As a Southwest mechanic, I'll give you my take on things:
I can understand the pilots' perspective on the matter. They took a pay freeze from 1993-1999, although they did receive stock options. They fell behind the rest of the industry in "hard pay" during that time, but the stock options helped make up for it. The company now realizes that the stock has not been performing at the same level, so they are offering a contract extension through 2006 with a "hard pay" raise to help keep the pilots' wages competitive. SWAPA feels that the offer isn't good enough, although I have heard through the grapevine that many pilots will vote in favor of it.
Both sides have valid points. No one wants to hurt the company or it's ability to make a profit, but I respect our pilots' desire to be paid industry standard wages. They do a great job (typically working more hours than pilots at other airlines) and should be paid accordingly. Many business analysts agree and feel that Southwest can afford to pay their pilots the same wages as other carriers. Southwest wants to protect it's low-cost advantage and there's nothing wrong with that; they have many intelligent people at the G.O. working to keep the airline profitable.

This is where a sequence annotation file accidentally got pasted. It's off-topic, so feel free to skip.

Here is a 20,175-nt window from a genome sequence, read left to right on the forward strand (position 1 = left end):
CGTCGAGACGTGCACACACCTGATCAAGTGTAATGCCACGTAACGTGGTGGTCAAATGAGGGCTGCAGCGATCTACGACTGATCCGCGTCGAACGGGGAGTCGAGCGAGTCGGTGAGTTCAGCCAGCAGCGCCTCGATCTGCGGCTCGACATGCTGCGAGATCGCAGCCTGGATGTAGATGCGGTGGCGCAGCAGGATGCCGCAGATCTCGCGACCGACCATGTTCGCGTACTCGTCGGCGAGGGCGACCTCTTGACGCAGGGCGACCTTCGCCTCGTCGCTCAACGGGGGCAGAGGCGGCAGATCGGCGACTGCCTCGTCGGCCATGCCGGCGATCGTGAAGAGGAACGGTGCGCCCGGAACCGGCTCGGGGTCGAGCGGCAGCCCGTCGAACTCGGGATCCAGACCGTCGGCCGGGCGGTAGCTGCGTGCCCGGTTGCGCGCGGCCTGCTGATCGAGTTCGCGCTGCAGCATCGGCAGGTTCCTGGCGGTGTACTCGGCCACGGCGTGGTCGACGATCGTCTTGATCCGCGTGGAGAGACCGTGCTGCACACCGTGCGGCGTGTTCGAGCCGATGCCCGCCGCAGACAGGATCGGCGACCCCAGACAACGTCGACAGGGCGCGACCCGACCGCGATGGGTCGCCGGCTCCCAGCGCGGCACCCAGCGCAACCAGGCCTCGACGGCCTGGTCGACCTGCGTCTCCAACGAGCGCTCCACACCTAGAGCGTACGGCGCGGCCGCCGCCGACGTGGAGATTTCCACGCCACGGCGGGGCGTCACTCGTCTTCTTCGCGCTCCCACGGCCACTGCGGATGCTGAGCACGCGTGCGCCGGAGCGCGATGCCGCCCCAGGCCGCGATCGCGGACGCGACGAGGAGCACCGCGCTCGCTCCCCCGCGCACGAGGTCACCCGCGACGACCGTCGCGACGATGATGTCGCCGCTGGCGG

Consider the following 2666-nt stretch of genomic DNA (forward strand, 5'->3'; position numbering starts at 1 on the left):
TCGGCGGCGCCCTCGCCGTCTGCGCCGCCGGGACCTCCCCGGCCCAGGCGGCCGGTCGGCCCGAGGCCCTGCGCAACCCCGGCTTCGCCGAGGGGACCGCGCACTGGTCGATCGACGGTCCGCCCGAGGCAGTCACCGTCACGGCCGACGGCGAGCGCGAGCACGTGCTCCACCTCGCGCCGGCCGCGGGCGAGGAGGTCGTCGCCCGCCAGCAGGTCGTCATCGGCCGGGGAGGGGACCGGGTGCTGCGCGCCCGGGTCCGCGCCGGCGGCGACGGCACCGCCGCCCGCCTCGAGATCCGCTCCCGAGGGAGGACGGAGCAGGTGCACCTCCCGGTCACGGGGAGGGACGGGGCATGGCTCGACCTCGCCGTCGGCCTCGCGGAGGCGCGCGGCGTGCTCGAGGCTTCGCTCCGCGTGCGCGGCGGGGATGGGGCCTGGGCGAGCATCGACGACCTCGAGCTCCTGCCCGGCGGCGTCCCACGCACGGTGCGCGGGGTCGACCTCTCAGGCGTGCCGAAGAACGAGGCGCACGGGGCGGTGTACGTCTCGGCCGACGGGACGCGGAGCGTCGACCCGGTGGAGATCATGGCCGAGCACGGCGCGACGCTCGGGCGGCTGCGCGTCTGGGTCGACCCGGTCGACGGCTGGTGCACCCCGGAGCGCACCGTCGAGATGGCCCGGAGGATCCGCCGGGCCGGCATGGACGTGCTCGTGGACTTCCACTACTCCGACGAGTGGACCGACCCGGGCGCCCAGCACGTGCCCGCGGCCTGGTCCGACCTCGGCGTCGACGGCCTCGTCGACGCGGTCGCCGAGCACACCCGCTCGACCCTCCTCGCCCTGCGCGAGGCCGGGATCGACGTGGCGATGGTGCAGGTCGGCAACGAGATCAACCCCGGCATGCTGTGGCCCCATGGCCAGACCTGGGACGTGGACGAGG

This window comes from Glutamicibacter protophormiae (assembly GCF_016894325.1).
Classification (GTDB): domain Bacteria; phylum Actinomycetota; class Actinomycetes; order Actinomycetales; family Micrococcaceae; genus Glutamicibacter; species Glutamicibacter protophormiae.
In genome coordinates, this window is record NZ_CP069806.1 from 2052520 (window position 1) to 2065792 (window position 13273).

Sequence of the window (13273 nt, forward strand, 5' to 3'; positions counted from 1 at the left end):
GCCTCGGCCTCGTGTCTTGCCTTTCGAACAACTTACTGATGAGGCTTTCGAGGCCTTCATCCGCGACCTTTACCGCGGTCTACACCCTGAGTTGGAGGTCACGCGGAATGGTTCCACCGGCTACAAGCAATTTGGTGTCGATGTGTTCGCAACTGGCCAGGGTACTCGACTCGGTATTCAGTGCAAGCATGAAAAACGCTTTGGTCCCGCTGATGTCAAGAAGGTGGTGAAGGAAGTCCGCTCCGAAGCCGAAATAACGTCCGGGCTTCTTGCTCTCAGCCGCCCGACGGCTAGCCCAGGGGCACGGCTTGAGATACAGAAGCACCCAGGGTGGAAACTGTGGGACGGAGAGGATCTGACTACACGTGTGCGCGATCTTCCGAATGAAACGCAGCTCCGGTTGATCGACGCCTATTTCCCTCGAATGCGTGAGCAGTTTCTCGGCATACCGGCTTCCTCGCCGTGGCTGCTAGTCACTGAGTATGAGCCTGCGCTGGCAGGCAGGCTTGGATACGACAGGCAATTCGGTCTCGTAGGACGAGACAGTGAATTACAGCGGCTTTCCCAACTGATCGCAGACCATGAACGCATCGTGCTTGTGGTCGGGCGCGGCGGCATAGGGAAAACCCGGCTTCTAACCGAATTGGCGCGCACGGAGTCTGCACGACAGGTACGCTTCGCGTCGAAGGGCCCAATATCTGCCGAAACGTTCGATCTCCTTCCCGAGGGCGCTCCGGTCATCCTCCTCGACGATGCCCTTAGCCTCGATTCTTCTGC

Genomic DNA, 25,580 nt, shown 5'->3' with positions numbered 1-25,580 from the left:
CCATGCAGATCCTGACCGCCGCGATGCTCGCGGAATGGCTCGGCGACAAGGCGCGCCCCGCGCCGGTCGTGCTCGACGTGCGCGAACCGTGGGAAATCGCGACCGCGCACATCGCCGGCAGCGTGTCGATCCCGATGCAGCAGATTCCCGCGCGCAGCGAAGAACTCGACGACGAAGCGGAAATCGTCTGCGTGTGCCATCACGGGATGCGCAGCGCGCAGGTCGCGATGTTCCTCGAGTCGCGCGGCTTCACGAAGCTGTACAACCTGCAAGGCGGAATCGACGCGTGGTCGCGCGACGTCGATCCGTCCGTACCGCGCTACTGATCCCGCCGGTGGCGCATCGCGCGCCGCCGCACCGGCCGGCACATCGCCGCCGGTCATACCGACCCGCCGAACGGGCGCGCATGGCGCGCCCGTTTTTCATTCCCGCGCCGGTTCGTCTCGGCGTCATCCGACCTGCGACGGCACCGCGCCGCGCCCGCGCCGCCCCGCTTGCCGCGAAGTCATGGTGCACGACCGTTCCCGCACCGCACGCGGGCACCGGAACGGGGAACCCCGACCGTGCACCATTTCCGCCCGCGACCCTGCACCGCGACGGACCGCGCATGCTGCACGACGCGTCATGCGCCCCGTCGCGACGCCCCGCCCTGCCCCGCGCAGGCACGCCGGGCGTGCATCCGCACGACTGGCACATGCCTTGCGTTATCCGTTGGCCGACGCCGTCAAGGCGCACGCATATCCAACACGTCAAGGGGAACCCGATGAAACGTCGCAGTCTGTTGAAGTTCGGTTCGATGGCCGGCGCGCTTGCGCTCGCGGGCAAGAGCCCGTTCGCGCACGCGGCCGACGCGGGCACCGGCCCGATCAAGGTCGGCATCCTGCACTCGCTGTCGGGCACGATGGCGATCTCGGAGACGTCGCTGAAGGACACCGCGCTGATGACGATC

Basically, it's a balancing act. On one hand, the company needs to insure its long-term health and performance, but it shouldn't do it at the expense of employee relations (and that goes for all employee groups, not just the pilots).
I hope that, in the end, everyone comes out happy.
Patrick Bateman is my hero.